What is this product?:
The product I have created is a continuation of the Go Math Curriculum for 3rd grade.
This particular product focuses on Chapter 11 Area and Perimeter. I taught this lesson before Chapter 10.
In the document you will find 2 pages for each lesson. The first page will be labeled "Guided", this is for you to guide your students through the lesson questions. The second page is labeled "Independent", the questions will be the SAME but with different numbers. This is a great page to see where students might be falling short of the skill being taught. You can also use this page as a formative assessment.
How to use this product in your classroom?:
I use this product through math centers or station rotations. However, you could use this product for extra practice, reinforcement, or even homework.
* I have my class split into 3 groups high (green), middle (blue), and my low (orange).
I first start my teaching with a mini lesson. This is typically 5-10 minutes. I teach the skill to the entire class. Once I have previewed this skill my students break off into their groups.
Rotation 1: 15 minutes
Blue (middle) meets at teacher with their packet
Orange (low) works on previously learned skills in a bucket I have set up
Green (high) works on book work from the lesson
Rotation 2: 15 minutes
Blue (middle) works on book work from the lesson
Orange (low) meets at teacher with their packet
Green (high) works on previously learned skills in a bucket I have set up
Rotation 3: 15 minutes
Blue (middle) works on previously learned skills in a bucket I have set up
Orange (low) works on book work from the lesson
Green (high) meets at teacher with their packet
Ending: 15 minutes
I finish the lesson by having all students come back to their seat and quickly review the new skill that was being taught. This is also a great time to give an exit slip.
What are the common core standards?:
This product covers the following common core standards:
Recognize area as an attribute of plane figures and understand concepts of area measurement.
A square with side length 1 unit, called "a unit square," is said to have "one square unit" of area, and can be used to measure area.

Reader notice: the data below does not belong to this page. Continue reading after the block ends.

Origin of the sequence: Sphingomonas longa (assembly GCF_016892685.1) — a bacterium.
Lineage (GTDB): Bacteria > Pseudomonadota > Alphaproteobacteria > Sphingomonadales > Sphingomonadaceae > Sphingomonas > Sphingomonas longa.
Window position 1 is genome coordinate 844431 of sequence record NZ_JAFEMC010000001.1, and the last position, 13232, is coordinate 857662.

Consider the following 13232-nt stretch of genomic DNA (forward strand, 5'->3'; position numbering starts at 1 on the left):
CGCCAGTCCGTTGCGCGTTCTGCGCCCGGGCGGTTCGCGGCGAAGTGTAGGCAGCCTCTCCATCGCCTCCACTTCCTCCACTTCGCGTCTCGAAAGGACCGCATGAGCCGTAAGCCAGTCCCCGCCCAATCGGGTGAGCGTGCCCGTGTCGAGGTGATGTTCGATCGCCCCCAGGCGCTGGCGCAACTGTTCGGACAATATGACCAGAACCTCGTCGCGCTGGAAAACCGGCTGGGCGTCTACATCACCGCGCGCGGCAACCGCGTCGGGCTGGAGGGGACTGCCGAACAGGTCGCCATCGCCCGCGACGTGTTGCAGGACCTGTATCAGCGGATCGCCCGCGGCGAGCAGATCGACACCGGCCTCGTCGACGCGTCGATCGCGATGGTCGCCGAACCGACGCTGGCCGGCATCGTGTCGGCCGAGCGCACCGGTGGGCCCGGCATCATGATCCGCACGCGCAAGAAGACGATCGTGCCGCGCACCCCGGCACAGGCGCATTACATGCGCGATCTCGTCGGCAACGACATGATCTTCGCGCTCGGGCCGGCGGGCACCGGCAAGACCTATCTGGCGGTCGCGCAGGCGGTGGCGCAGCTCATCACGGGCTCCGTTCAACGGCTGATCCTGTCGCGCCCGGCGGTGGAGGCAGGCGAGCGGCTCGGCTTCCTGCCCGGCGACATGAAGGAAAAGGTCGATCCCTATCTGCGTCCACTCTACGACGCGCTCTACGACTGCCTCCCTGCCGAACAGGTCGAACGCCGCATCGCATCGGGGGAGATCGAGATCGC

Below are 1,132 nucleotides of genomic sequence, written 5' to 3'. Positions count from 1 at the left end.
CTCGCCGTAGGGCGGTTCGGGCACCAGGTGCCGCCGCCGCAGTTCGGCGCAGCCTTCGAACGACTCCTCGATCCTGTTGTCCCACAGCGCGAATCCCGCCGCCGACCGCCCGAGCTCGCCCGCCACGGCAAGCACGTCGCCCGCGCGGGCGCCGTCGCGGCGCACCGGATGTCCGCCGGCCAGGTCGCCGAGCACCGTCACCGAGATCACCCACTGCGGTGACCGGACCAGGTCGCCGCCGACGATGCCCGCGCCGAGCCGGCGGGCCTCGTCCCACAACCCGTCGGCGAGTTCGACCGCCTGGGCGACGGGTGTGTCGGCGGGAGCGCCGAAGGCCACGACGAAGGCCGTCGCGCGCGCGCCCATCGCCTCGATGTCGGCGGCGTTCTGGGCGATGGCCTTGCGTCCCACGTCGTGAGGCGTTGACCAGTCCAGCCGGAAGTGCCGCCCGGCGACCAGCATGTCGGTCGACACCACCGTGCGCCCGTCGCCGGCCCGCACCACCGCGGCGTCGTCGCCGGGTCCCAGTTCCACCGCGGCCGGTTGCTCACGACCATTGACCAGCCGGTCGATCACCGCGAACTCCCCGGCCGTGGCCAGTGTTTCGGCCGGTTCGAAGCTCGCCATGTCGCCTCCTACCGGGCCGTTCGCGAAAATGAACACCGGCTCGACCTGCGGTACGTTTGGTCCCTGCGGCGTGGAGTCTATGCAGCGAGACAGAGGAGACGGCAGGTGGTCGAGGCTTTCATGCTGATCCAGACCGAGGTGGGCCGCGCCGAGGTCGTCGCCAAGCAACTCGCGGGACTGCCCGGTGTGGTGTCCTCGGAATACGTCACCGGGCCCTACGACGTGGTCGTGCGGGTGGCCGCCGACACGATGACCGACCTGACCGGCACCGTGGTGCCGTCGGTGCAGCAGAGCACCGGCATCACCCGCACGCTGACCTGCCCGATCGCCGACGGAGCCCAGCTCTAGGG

A plane figure which can be covered without gaps or overlaps by n unit squares is said to have an area of n square units.
Measure areas by counting unit squares (square cm, square m, square in, square ft, and improvised units).
Relate area to the operations of multiplication and addition.
Find the area of a rectangle with whole-number side lengths by tiling it, and show that the area is the same as would be found by multiplying the side lengths.
Multiply side lengths to find areas of rectangles with whole-number side lengths in the context of solving real world and mathematical problems, and represent whole-number products as rectangular areas in mathematical reasoning.
Use tiling to show in a concrete case that the area of a rectangle with whole-number side lengths a and b + c is the sum of a × b and a × c. Use area models to represent the distributive property in mathematical reasoning.
Recognize area as additive. Find areas of rectilinear figures by decomposing them into non-overlapping rectangles and adding the areas of the non-overlapping parts, applying this technique to solve real world problems.
Geometric measurement: recognize perimeter.
Solve real world and mathematical problems involving perimeters of polygons, including finding the perimeter given the side lengths, finding an unknown side length, and exhibiting rectangles with the same perimeter and different areas or with the same area and different perimeters.